Court name
High Court
Case number
70 of 2022

Sierra Mineral Holdings Ltd v Maaz Ltd (70 of 2022) [2022] SLHC 9316 (08 August 2022);

Media neutral citation
[2022] SLHC 9316
Case summary:

Injunction- Interlocutory Injunction 

 

Coram
Taylor, J

 

The Plaintiff commenced this action by writ of summons issued on the 15th July 2022. The action was between the Plaintiff Sierra Mineral Holdings Limited and Maaz Limited the defendant. On the same date, 15th July 2022, the Plaintiff approached this court by an Ex-Parte Notice of Motion praying for an interim injunction to restrain the defendant’s vessel MV KATA from sailing out of the territorial waters of Sierra Leone pending the hearing and determination of the said application as well as the hearing and determination of the matter itself. This court heard the determined the said application on the same date and ordered that;

  1. The Vessel MV KATA was not to leave the territorial waters of Sierra Leone pending the hearing and determination of the Application.
  2. The undersheriff was to use the necessary authority to ensure that the injunction was complied with
  3. The writ of summons was to be served on the defendant by leaving it with the captain of the vessel or by pasting it on the vessel itself.
  4. The Ex-parte Application was to be served on the defendant by leaving same with the captain of the vessel.
  5. The matter was to come up for hearing again of the 19th July 2022 at 11 a.m.

On the 19th July 2022, the Plaintiff filed an amended writ of summon which inter alia made the Owners, Demised Charterers and or Persons interested in the Vessel MV KATA as 2nd defendant to the action.

The Plaintiff also filed another Ex-Parte Notice of Motion on the same day praying for a warrant to be issued for the arrest of the vessel MV KATA and that this court makes an order dispensing with the requirement to serve the Russian Consulate with the requisite notice. This application was heard and determined on the 20th of July 2022 and the court ordered that;

  1. The Plaintiff was at liberty to issue a warrant for the arrest of the vessel MV KATA and its captain.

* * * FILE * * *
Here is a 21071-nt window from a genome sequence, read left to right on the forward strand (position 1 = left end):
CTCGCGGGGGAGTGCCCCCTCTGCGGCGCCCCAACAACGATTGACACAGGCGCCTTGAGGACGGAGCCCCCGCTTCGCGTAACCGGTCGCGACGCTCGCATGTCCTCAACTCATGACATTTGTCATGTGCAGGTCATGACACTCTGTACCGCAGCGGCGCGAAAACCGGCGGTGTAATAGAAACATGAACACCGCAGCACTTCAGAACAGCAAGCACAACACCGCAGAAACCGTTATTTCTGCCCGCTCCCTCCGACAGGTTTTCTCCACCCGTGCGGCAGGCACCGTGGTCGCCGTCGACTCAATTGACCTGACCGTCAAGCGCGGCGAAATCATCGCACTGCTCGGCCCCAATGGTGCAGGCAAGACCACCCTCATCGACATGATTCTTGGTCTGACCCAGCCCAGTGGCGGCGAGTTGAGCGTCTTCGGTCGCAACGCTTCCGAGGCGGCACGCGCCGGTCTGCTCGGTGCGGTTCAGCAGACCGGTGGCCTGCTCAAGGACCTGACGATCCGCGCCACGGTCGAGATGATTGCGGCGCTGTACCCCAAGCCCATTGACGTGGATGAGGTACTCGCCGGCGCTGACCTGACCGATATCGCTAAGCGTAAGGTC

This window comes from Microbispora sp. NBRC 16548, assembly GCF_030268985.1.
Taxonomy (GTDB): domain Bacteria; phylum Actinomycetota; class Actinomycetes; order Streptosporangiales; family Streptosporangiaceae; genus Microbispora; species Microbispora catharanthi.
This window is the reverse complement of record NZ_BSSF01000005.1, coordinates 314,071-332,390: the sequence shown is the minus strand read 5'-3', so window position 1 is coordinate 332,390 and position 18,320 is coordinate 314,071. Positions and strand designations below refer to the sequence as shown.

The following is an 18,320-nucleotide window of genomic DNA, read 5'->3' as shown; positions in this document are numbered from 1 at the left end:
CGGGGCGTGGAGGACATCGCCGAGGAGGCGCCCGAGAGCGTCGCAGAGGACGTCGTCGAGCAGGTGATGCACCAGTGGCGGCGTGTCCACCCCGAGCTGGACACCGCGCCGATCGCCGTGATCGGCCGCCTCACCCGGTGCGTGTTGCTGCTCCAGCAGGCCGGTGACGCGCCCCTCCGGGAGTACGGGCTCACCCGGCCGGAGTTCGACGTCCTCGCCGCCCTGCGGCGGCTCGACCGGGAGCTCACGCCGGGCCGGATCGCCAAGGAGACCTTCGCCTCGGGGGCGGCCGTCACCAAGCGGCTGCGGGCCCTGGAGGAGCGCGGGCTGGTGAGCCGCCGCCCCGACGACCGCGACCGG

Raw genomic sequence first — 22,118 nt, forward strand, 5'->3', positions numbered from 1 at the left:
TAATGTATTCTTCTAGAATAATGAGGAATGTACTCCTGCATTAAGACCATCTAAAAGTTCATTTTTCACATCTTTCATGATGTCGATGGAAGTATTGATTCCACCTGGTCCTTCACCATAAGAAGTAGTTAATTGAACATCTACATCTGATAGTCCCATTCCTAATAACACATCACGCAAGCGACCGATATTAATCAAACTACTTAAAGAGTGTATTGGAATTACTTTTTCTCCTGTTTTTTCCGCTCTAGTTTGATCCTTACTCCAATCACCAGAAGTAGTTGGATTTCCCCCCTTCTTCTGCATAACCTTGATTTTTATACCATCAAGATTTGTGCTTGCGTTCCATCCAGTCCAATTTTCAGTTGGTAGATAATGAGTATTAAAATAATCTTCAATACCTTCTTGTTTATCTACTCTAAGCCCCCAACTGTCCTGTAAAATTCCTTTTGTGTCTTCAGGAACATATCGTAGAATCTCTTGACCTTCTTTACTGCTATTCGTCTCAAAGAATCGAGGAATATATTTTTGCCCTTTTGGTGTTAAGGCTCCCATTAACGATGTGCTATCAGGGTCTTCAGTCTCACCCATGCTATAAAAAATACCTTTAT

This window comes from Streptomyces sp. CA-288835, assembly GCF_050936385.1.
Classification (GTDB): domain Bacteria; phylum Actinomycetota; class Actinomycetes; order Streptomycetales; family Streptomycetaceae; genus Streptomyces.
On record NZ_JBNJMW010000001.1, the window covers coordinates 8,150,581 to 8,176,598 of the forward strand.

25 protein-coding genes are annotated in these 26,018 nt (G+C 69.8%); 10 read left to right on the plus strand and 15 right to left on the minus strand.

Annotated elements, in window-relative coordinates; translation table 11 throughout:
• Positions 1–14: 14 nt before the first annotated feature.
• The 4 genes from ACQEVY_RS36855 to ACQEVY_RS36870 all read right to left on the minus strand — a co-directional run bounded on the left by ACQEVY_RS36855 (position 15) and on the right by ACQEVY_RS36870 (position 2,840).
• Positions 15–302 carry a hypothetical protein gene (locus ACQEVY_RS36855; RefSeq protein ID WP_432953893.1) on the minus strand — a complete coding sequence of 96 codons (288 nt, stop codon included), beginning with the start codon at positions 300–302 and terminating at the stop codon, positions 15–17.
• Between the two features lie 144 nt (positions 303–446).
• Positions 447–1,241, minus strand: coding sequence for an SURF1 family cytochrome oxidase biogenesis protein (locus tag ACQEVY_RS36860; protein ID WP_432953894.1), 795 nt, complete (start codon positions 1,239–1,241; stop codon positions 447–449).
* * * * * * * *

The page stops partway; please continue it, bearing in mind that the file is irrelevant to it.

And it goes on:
2. That the requirement for notice to be served on the Russian Consulate be dispensed with.
  3. That the Captain of the vessel was to be brought before the court forthwith upon arrest.

Both the vessel and the captain were arrested on the 23rd July 2022. The Captain was brought before the court on the 25th July 2022 and was put on bail. The court made the following orders;

  1. The vessel MV KATA was to continue in the custody of the undersheriff pending the determination of the matter.
  2. In the alternative, the defendants were to deposit the sum of US$ 115,000 in an account to be managed by the Undersheriff
  3. The Captain was put on bail on his own recognisance as well as that of the 1st mate as surety.

On the 29th July 2022, the 2nd defendants filed the present application praying for the following;

  1. That the original writ of summons be set aside as same was issued without the leave of the court contrary to Order 11 and Order 46 rules 3 and 4 of the High Court Rules 2007.
  2. That should this Court refuse the aforementioned prayer, that the 2nd Defendant be removed as a joined party to the action.
  3. That the name of the 2nd defendant be struck off the writ of summons on the grounds that the 2nd defendant was improperly or unnecessarily made a party to the action.
  4. That the Order of 20th July 2022 be set aside for same being a wrongful arrest because this court has no authority to arrest the captain and the first mate in an action in rem and that the writ of summons in fact discloses no cause of action against the 2nd defendant.

Counsel for the 2nd Defendant/Applicant applies that this court sets aside the original writ of summons on the basis that same was issued without the leave of the court contrary to Order 11 and Order 56 rules 3 and 4 of the High Court Rules 2007. He maintains that the defendant named on the said writ of Summons MAAZ LIMITED has an address in Hong Kong which is out of the jurisdiction of this court. That on this basis, it must be inferred that the said writ of summons was issued for service out of the jurisdiction. Should this be the case, then the leave of the court ought to be obtained before the writ of summons is issued. Order 6 rule 8 of the High Court Rules 2007 when read together with Order 56 Rule 3 of the High Court Rules 2007 is quite instructive on this. It states;

“No writ of summons for service out of the jurisdiction or of which notice is to be given out of the jurisdiction shall be issued without the leave of the Court or a Judge"

In answer to this allegation, counsel for the Plaintiff/Respondent argued that this provision will only apply in situations where the writ is intended to be served out of the jurisdiction. Where no such intention exists, the provision is not applicable. Counsel argues that the Plaintiffs actions are authorised by the provisions of Order 56 Rule 8 of the High Court Rules 2007 which regulates service of writs of summons in actions in rem.

Counsel for the Plaintiff/Respondent further argues that the 2nd Defendant lacks locus to seek a remedy of this nature considering that as at the date of issue of the writ of summons, the 2nd defendant was not a party to the action and there was no case against the 2nd defendant. They cannot therefore complain on an issue that does not concern them.

The provision is clear and unequivocal. If the writ is to be served out of the jurisdiction, the leave of the court or a judge must first be obtained. Clearly, this was not done. Of critical importance in this regard however is the question do the 2nd defendants have capacity to apply that the writ of summons in which they were not parties be set aside for non-compliance with the Order 6 rule 8 of the High Court Rules 2007?